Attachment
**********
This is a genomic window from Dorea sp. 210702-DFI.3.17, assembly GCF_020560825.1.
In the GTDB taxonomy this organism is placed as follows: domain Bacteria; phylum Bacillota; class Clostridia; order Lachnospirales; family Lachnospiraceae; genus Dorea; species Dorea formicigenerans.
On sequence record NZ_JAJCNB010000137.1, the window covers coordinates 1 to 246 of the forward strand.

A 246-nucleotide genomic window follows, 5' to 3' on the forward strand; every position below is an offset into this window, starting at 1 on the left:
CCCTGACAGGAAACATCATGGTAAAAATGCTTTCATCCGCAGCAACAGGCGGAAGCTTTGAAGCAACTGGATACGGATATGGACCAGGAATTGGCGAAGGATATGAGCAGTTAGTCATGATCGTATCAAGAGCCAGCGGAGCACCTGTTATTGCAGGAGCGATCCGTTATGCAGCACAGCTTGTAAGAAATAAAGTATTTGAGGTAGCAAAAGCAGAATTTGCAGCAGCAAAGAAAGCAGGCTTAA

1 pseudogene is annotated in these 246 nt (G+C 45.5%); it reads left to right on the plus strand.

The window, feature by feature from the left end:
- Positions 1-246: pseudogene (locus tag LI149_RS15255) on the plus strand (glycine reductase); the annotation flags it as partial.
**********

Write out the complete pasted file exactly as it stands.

This is a genomic window from Dorea sp. 210702-DFI.3.17, assembly GCF_020560825.1.
In the GTDB taxonomy this organism is placed as follows: domain Bacteria; phylum Bacillota; class Clostridia; order Lachnospirales; family Lachnospiraceae; genus Dorea; species Dorea formicigenerans.
On sequence record NZ_JAJCNB010000137.1, the window covers coordinates 1 to 246 of the forward strand.

A 246-nucleotide genomic window follows, 5' to 3' on the forward strand; every position below is an offset into this window, starting at 1 on the left:
CCCTGACAGGAAACATCATGGTAAAAATGCTTTCATCCGCAGCAACAGGCGGAAGCTTTGAAGCAACTGGATACGGATATGGACCAGGAATTGGCGAAGGATATGAGCAGTTAGTCATGATCGTATCAAGAGCCAGCGGAGCACCTGTTATTGCAGGAGCGATCCGTTATGCAGCACAGCTTGTAAGAAATAAAGTATTTGAGGTAGCAAAAGCAGAATTTGCAGCAGCAAAGAAAGCAGGCTTAA

1 pseudogene is annotated in these 246 nt (G+C 45.5%); it reads left to right on the plus strand.

The window, feature by feature from the left end:
- Positions 1-246: pseudogene (locus tag LI149_RS15255) on the plus strand (glycine reductase); the annotation flags it as partial.